Re: [Lsr] AD Review of draft-ietf-lsr-isis-rfc5306bis-02

Alvaro Retana <> Tue, 13 August 2019 18:48 UTC

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From: Alvaro Retana <>
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Date: Tue, 13 Aug 2019 11:48:00 -0700
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To: "Les Ginsberg (ginsberg)" <>, "" <>
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Subject: Re: [Lsr] AD Review of draft-ietf-lsr-isis-rfc5306bis-02
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On August 13, 2019 at 11:46:10 AM, Les Ginsberg (ginsberg) ( wrote:



245            Note: Implementations based on earlier drafts of RFC 5306

246            may not include this field in the TLV when the RA bit is set.

247            In this case, a router that is expecting an RA on a LAN

248            SHOULD assume that the acknowledgement is directed at the

249            system.

[major] I think it is time we stop catering to old/non-compliant
implementations.  The last time that a draft didn't include the System ID
was draft-ietf-isis-restart-03 in March 2003: more than 15 years ago!!

[Les:] While I am in sympathy with your position, the existing RFC has
allowed implementations based on early versions of the draft to exist and
defined how to interoperate with them. It is therefore conceivable that an
implementor simply never chose to update their implementation since they
never had an interoperability problem reported. I do not see the value in
removing this interoperability. The lack of this support would only be
meaningful in the event multiple systems on the same LAN were restarting at
the same time – which of course is possible but not probable. I will
continue to listen if you REALLY feel strongly about this, but in the
spirit of “being generous in what you receive” I left this unchanged.

We should have caught and eliminated the problem when rfc3874 was
published. <sigh>  BTW, the text above should mention rfc3874 and not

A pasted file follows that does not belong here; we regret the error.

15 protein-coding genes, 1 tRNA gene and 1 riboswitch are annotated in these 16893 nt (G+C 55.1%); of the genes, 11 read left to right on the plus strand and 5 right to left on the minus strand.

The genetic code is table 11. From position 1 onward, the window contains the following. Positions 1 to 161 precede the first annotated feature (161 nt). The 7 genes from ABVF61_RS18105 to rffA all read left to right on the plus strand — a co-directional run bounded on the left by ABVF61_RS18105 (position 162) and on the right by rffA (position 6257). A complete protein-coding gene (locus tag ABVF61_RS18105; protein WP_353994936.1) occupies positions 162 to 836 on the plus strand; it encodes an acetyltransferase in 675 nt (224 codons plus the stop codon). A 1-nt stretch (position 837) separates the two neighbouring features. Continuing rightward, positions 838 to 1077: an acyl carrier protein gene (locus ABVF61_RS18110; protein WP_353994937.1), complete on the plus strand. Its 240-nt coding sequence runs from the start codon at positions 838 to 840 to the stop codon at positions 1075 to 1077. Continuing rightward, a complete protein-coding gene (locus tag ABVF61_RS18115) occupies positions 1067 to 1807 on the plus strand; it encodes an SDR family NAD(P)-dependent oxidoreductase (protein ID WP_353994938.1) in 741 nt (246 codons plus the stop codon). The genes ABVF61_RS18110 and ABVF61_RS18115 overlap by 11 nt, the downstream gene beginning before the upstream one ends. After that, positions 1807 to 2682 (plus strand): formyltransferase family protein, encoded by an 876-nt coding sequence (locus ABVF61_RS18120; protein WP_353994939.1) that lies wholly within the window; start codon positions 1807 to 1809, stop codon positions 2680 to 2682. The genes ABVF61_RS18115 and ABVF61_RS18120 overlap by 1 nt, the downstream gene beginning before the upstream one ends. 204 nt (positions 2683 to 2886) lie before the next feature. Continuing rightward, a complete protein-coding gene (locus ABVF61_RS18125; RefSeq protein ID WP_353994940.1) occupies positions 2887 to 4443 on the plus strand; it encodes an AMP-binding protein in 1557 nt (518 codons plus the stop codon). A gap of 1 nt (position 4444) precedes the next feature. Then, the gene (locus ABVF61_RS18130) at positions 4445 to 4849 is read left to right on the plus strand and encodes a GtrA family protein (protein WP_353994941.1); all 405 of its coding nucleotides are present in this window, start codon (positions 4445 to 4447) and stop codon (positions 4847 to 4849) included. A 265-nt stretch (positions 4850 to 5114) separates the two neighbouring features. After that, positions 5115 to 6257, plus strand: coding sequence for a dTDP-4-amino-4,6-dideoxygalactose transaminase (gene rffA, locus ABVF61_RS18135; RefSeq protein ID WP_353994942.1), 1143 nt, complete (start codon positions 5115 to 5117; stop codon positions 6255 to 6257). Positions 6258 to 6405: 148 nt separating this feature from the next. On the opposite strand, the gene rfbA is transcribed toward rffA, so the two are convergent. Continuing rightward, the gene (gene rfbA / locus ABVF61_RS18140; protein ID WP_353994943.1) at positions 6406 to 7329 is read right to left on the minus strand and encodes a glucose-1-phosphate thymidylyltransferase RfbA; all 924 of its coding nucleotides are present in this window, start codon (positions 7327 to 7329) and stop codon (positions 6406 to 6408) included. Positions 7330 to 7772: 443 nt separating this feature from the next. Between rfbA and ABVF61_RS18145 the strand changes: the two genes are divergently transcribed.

*[Les:] Well, I did ask where you were when RFC 3847 (not 3874 as I
mistakenly mentioned)  was approved. **😊*

<rant> IMO, catering to non-standard implementations in a formal
specification devalues the standards process: if the purpose is to create
interoperable implementations, but we’re still going to bend over backwards
to allow non-compliant implementations (with the product of the WG, the
consensus, etc.), then why are we going through the pain of agreeing on and
standardizing anything?  We might as well just let anyone implement
anything…or never change the original draft if specifications already
exist…  </rant>

In this case, making the System ID optional, and explaining how/when it
should be used (as you did above), would fix the issue and bring
non-compliant implementations into the fold.  IOW, I think we would all be
happy if the wording changed from “allow non-compliant implementations” to
“this field is optional”…for example:


   Required when the RA or PA bit is set. Otherwise

   this field SHOULD be omitted when sent and

   MUST be ignored when received.


   This field is required when the PA bit is set, and MAY be present when

   RA bit is set.  Specifically, it is used when multiple systems on the

   LAN are restarting {more details}. If the RA or PA bit is not set, this

   field SHOULD be omitted when sent and MUST be ignored when received.

*[Les:] There is no reason to extend this option to PA bit. Legacy issues –
if they exist at all - only exist in regards to RA. How about if I rewrite
the text with something like this?*

*“Very early draft versions of the restart functionality did not include
the Restarting Neighbor System ID in the TLV. RFC 5306 allowed for the
possibility of interoperating with these legacy implementations by*

*stating that a router that is expecting an RA on a LAN circuit  SHOULD
assume that the acknowledgement is directed at the local  system if the TLV
is received with RA set and Restarting Neighbor System ID is not present.*

*It is an implementation choice whether to continue to accept (on a LAN) a
TLV with RA set and Restarting Neighbor System ID absent. Note that the
omission of the Restarting Neighbor System ID only introduces ambiguity in
the case where there are multiple systems on a LAN*

*simultaneously performing restart.”*


Yes, that looks good…just to be extra picky about the rfc2119 keywords:
 s/SHOULD/should   It is not Normative in this document.

I’ll go ahead and start the IETF LC.  You can submit this change now, or as
other LC comments come in.